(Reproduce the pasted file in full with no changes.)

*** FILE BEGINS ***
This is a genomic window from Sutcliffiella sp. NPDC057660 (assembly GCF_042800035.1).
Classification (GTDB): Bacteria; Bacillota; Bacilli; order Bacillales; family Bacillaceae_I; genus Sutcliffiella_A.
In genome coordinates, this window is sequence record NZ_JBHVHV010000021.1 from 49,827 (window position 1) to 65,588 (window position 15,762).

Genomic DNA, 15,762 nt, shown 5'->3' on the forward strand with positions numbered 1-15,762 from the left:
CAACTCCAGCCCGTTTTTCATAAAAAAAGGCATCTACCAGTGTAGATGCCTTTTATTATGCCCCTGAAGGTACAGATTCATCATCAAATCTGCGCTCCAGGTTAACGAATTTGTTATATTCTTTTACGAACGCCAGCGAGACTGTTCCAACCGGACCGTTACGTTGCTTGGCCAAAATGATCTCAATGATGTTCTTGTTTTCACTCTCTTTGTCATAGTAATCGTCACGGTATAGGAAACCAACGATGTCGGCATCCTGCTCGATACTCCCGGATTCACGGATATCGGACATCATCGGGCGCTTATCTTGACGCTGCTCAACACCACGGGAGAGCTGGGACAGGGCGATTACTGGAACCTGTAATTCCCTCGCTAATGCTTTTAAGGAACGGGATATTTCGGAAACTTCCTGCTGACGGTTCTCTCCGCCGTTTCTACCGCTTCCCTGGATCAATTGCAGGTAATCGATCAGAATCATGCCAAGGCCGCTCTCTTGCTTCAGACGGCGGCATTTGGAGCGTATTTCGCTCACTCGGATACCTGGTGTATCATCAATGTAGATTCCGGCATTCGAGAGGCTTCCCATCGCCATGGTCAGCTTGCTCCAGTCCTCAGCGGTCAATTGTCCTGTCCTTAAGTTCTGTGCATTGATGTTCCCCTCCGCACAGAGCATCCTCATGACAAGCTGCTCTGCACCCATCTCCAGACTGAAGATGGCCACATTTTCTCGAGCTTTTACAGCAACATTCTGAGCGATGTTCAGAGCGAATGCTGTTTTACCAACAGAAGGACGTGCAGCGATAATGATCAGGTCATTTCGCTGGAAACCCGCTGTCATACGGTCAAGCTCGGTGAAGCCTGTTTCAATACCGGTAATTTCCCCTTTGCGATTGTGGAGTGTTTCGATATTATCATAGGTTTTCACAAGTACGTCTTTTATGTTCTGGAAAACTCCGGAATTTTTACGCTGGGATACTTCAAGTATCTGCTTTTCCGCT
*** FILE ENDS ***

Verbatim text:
This is a genomic window from Sutcliffiella sp. NPDC057660 (assembly GCF_042800035.1).
Classification (GTDB): Bacteria; Bacillota; Bacilli; order Bacillales; family Bacillaceae_I; genus Sutcliffiella_A.
In genome coordinates, this window is sequence record NZ_JBHVHV010000021.1 from 49,827 (window position 1) to 65,588 (window position 15,762).

Genomic DNA, 15,762 nt, shown 5'->3' on the forward strand with positions numbered 1-15,762 from the left:
CAACTCCAGCCCGTTTTTCATAAAAAAAGGCATCTACCAGTGTAGATGCCTTTTATTATGCCCCTGAAGGTACAGATTCATCATCAAATCTGCGCTCCAGGTTAACGAATTTGTTATATTCTTTTACGAACGCCAGCGAGACTGTTCCAACCGGACCGTTACGTTGCTTGGCCAAAATGATCTCAATGATGTTCTTGTTTTCACTCTCTTTGTCATAGTAATCGTCACGGTATAGGAAACCAACGATGTCGGCATCCTGCTCGATACTCCCGGATTCACGGATATCGGACATCATCGGGCGCTTATCTTGACGCTGCTCAACACCACGGGAGAGCTGGGACAGGGCGATTACTGGAACCTGTAATTCCCTCGCTAATGCTTTTAAGGAACGGGATATTTCGGAAACTTCCTGCTGACGGTTCTCTCCGCCGTTTCTACCGCTTCCCTGGATCAATTGCAGGTAATCGATCAGAATCATGCCAAGGCCGCTCTCTTGCTTCAGACGGCGGCATTTGGAGCGTATTTCGCTCACTCGGATACCTGGTGTATCATCAATGTAGATTCCGGCATTCGAGAGGCTTCCCATCGCCATGGTCAGCTTGCTCCAGTCCTCAGCGGTCAATTGTCCTGTCCTTAAGTTCTGTGCATTGATGTTCCCCTCCGCACAGAGCATCCTCATGACAAGCTGCTCTGCACCCATCTCCAGACTGAAGATGGCCACATTTTCTCGAGCTTTTACAGCAACATTCTGAGCGATGTTCAGAGCGAATGCTGTTTTACCAACAGAAGGACGTGCAGCGATAATGATCAGGTCATTTCGCTGGAAACCCGCTGTCATACGGTCAAGCTCGGTGAAGCCTGTTTCAATACCGGTAATTTCCCCTTTGCGATTGTGGAGTGTTTCGATATTATCATAGGTTTTCACAAGTACGTCTTTTATGTTCTGGAAAACTCCGGAATTTTTACGCTGGGATACTTCAAGTATCTGCTTTTCCGCT